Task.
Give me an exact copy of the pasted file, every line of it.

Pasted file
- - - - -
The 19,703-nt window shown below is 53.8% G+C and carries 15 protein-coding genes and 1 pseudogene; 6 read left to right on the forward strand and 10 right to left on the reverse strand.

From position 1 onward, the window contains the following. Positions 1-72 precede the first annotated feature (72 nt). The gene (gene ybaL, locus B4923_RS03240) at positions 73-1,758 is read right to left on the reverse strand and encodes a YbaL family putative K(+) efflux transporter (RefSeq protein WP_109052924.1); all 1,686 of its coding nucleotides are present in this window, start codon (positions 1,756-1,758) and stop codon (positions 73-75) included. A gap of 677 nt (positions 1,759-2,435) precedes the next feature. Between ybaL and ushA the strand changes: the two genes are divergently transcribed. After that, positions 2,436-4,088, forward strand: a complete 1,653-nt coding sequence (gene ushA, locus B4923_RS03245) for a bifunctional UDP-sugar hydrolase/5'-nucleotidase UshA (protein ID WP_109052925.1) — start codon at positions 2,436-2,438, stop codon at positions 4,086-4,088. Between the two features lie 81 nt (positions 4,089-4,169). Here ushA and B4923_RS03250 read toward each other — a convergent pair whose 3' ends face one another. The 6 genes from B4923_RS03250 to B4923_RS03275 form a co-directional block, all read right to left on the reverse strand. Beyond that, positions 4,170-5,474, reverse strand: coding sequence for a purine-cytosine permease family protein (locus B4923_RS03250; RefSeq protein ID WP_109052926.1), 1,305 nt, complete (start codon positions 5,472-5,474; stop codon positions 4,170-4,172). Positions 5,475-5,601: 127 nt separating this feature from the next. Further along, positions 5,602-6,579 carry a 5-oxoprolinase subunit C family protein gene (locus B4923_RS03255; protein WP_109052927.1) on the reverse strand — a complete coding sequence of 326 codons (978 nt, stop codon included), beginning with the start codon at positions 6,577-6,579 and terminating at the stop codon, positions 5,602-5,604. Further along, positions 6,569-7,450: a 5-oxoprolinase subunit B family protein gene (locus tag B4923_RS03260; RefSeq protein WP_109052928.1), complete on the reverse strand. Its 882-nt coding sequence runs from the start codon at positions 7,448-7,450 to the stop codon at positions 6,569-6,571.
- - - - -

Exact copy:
The 19,703-nt window shown below is 53.8% G+C and carries 15 protein-coding genes and 1 pseudogene; 6 read left to right on the forward strand and 10 right to left on the reverse strand.

From position 1 onward, the window contains the following. Positions 1-72 precede the first annotated feature (72 nt). The gene (gene ybaL, locus B4923_RS03240) at positions 73-1,758 is read right to left on the reverse strand and encodes a YbaL family putative K(+) efflux transporter (RefSeq protein WP_109052924.1); all 1,686 of its coding nucleotides are present in this window, start codon (positions 1,756-1,758) and stop codon (positions 73-75) included. A gap of 677 nt (positions 1,759-2,435) precedes the next feature. Between ybaL and ushA the strand changes: the two genes are divergently transcribed. After that, positions 2,436-4,088, forward strand: a complete 1,653-nt coding sequence (gene ushA, locus B4923_RS03245) for a bifunctional UDP-sugar hydrolase/5'-nucleotidase UshA (protein ID WP_109052925.1) — start codon at positions 2,436-2,438, stop codon at positions 4,086-4,088. Between the two features lie 81 nt (positions 4,089-4,169). Here ushA and B4923_RS03250 read toward each other — a convergent pair whose 3' ends face one another. The 6 genes from B4923_RS03250 to B4923_RS03275 form a co-directional block, all read right to left on the reverse strand. Beyond that, positions 4,170-5,474, reverse strand: coding sequence for a purine-cytosine permease family protein (locus B4923_RS03250; RefSeq protein ID WP_109052926.1), 1,305 nt, complete (start codon positions 5,472-5,474; stop codon positions 4,170-4,172). Positions 5,475-5,601: 127 nt separating this feature from the next. Further along, positions 5,602-6,579 carry a 5-oxoprolinase subunit C family protein gene (locus B4923_RS03255; protein WP_109052927.1) on the reverse strand — a complete coding sequence of 326 codons (978 nt, stop codon included), beginning with the start codon at positions 6,577-6,579 and terminating at the stop codon, positions 5,602-5,604. Further along, positions 6,569-7,450: a 5-oxoprolinase subunit B family protein gene (locus tag B4923_RS03260; RefSeq protein WP_109052928.1), complete on the reverse strand. Its 882-nt coding sequence runs from the start codon at positions 7,448-7,450 to the stop codon at positions 6,569-6,571.